The Brook And The Sparrow

 OH, whither so fast, my Lady Brook, 

 Oh, whither so fast to-day? 

Tarry awhile from your onward dance, 

And peep out here with your men-y glance, 

 To chat with a friend, I pray." 

And the Brook made answer," I cannot stay,

Sweet Sparrow, to prate with you, 

For the morning hours are flitting away, 

And I have my task to do."

"And what may your work be, Lady Brook,

That you cannot stop to-day? 

Babbling over the stones you go, 

And a noisy tongue you have, I trow,

But what your tasks, I pray? 

Nothing, I wean, but an idle song

To sing as you wander by 

Nothing, I wean, but to catch the gleam

Of the sun in the deep blue sky; 

Nothing but dimple and flirt with the bee

Or the yellow butterfly."

"Friend Sparrow," replied the little Brook, 

"Mine are but humble tasks; 

Yet a willing step and a cheerful look

My great Employer asks, 

And gladly I fulfill them all,

Simple although they be, 

And I sing, for the very joy of my heart,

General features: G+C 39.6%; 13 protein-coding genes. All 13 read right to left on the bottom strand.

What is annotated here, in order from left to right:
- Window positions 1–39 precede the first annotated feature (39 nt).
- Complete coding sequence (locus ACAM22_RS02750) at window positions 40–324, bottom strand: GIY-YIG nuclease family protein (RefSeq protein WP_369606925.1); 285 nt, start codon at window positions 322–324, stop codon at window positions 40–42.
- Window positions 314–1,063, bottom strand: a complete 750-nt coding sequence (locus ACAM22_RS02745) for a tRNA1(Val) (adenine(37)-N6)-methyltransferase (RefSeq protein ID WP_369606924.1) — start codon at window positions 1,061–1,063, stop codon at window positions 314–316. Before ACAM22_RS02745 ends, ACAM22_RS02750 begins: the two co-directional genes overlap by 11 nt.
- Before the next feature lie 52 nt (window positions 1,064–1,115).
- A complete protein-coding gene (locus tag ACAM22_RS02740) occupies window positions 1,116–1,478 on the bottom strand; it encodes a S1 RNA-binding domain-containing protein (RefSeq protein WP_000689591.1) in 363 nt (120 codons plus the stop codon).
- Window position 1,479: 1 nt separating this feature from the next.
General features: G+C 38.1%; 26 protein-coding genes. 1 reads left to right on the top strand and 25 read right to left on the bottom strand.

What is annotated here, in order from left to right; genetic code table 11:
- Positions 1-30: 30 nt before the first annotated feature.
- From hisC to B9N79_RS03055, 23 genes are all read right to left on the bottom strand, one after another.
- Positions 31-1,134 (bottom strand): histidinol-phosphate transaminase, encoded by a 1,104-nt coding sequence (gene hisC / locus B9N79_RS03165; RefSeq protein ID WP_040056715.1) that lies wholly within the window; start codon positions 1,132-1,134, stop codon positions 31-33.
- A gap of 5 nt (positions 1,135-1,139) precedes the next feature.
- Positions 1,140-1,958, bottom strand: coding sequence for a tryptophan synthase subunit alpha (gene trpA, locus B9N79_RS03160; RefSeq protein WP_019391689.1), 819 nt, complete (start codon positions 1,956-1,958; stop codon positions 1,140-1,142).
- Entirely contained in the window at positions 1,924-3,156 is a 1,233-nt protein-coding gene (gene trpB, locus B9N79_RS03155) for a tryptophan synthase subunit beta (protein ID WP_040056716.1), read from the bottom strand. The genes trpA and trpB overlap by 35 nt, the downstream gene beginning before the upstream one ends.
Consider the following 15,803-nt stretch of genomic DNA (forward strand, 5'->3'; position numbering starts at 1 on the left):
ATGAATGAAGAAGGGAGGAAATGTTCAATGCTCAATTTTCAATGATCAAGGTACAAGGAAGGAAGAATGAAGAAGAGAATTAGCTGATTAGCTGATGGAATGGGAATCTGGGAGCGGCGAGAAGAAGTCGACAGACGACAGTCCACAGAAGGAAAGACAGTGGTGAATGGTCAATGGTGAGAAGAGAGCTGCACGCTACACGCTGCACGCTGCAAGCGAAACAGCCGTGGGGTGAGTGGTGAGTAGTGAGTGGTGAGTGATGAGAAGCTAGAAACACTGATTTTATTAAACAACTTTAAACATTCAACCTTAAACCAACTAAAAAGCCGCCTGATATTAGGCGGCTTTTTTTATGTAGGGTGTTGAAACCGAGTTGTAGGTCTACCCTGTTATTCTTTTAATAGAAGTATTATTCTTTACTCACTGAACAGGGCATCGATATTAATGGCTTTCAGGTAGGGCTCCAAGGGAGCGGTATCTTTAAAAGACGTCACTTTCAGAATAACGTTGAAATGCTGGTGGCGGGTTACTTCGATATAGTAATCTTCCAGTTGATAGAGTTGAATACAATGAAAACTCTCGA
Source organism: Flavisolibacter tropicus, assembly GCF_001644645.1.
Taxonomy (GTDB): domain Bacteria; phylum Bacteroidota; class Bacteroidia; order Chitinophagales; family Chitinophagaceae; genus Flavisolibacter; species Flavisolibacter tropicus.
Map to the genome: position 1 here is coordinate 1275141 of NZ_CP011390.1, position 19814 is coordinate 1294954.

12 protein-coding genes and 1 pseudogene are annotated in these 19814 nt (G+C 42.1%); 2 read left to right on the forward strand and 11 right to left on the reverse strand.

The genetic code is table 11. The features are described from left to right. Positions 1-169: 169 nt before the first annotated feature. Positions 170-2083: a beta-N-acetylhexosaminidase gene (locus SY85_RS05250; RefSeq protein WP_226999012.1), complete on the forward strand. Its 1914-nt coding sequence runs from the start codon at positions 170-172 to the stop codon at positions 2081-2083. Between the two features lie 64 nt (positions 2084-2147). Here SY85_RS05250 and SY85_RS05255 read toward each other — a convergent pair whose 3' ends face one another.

To the butterfly and the bee."

"And what are these wondrous tasks, I pray? "

Quoth the Sparrow, in disdain; 

And she laughed outright, while the little Brook,

Made answer yet again: 

"I bathe the roots of the willow trees

Beneath whose boughs I pass, 

And the hazel-bush and the alders low, 

And freshen the meadows through which I flow,

And strengthen the tender grass; 

The sweet wild-flowers would droop and die

If not for my nursing care, 

And on my marge is the greenest moss

That groweth anywhere.

"The birds alight at the morning's prime

To splash in my cooling breast, 

And the weary oxen come down to drink

At the noonday hour of rest, 

And the lowing kine from the meadows come,

And I give them a draught so clear, 

You may believe they are loath to leave

A fount of such dainty cheer; 

Simple, indeed, friend Sparrow, I know,

Are the tasks that I fulfill;

Yet methinks the humblest work should be

Performed with an earnest will; 

It giveth a feeling of such content

To do in all things our best. 

But now I must bid you a kind good-day." 

Then the Rivulet hastened on its way, 

And the Sparrow, with nothing else to say,

Flew back again to her nest.

S. S. Visitor.